As dramatic as the landscape looked from the road, we just couldn’t visualize what this area looked like from above. With the help of Google Earth, it can clearly be seen. This area was unique enough that it was designated a National Natural Landmark by the National Park Service.
Along the northern shore of Lake Lenore are a series of caves that were carved out by the swirling flood waters, plucking out the looser columnar basalt more easily than the more resistant entablature above it. You can see them as you’re driving along Hwy 17. A turnoff for the attraction leads to a parking lot where the trailhead is located. Beyond the stone staircase up a short distance, the trail divides to the left and right. Some of the caves were large enough for prehistoric people to have used as shelters.
Further, just before Coulee City, is Sun Lakes-Dry Falls State Park, an area used for recreation and a showcase for observing the handiwork of ancient floods. Spanning 3.5 miles wide and averaging 400ft in vertical drop, Dry Falls is the remnant of the largest falls that the world has ever seen, ten times the size of Niagara Falls, but now a dry cataract. You can try to envision this cataclysmic spectacle from the Dry Falls Interpretive Center on Hwy 17, two miles north of the main park entrance. (Un)luckily for us, the center was closed for the entire day due to staff meetings. But, the overlook is open year-round (weather permitting). From here, you can gaze at the immense cataract and the plunge pools, now lakes and ponds, that the waterfalls created.
As we drove past Ephrata toward Moses Lake on Hwy 17, we couldn’t help but notice the vast flood plain littered with boulders. When the flood waters broke free from the Grand Coulee, they spread out into the Quincy Valley and deposited these boulders knocked free from the Grand Coulee and sources upstream, some as high as 60ft. This area is known as the Ephrata Fan, an expansion flood bar, where there is little productive farming.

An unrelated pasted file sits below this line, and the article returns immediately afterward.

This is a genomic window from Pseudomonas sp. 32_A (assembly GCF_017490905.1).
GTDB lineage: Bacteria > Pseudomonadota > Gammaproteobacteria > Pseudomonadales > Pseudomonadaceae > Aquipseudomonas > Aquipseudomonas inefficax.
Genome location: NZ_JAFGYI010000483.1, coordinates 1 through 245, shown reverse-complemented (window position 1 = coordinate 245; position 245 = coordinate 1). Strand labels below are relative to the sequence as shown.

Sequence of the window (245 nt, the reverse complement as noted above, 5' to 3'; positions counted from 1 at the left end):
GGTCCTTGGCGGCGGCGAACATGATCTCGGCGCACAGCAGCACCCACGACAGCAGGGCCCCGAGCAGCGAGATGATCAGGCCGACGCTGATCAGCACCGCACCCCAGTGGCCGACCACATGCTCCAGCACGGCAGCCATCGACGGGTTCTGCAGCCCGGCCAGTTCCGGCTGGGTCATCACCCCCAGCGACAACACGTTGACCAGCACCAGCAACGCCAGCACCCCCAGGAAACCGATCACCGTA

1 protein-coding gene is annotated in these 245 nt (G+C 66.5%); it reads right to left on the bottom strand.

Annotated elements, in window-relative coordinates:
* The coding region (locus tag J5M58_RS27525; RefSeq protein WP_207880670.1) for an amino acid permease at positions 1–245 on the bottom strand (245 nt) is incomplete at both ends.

While almost all flood-cut waterfalls in the channeled scablands are now dry cataracts, there is one that remains, a whisper of its former self, but spectacular nonetheless. Palouse Falls flows year-round, but its most impressive displays are during spring melt when the volume is greatest. At the foot of the falls is a large plunge pool. The falls are part of the Palouse River system, which continues through the breathtaking Palouse River canyon downstream to join the Snake River. Unlike typical canyons, these coulees were sheared by the ice age floods.
The best place to see it is at Palouse Falls State Park, accessed by a spur road from Hwy 261, 17 miles from Washtucna. We enjoyed a picnic lunch here (there are nice picnic tables) and hiked a trail that hugged the edge of the coulee, including one that led to a very narrow ridge directly above the pinnacles to the left of the falls.
This illustration by artist Stev Ominski dramatizes what the event probably looked like.
Interestingly, ninety percent of Washington’s vineyards are planted in soil deposited by or as a consequence of the ice age floods. Almost all the silts and minerals that used to cover the scablands got stripped away and laid down in the Columbia and Walla Walla valleys where the state’s finest vineyards are located. The Willamette Valley in Oregon, known for its pinot noir, also has soil similar to that from Lake Lewis, the temporary 1,200-foot flood-produced backwater lake that rose behind Wallula Gap in eastern Washington and covered the Tri-Cities area (Pasco, Richland and Kennewick).
Only three days long, our road trip was certainly not comprehensive enough to see even a fraction of the geological evidence of a megaflood. But, with a new understanding of what took place, I will never look at eastern Washington with the same eyes as before. It was worthwhile and humbling to take the trip.
Update (8-4-15): Lying between McMinnville and Sheridan near Oregon’s Highway 18 are glacial erratics that were left behind by one of the Missoula floods. Erratic Rock State Natural Site showcases a 36-ton argillite specimen that is presumed to have been encased in an iceberg that got rafted by a flood and deposited here when the water receded. It is the largest erratic in Oregon. What makes this particular set of rocks so unusual is that they came from Canada, the only ones known to have traveled beyond our neighbor’s borders.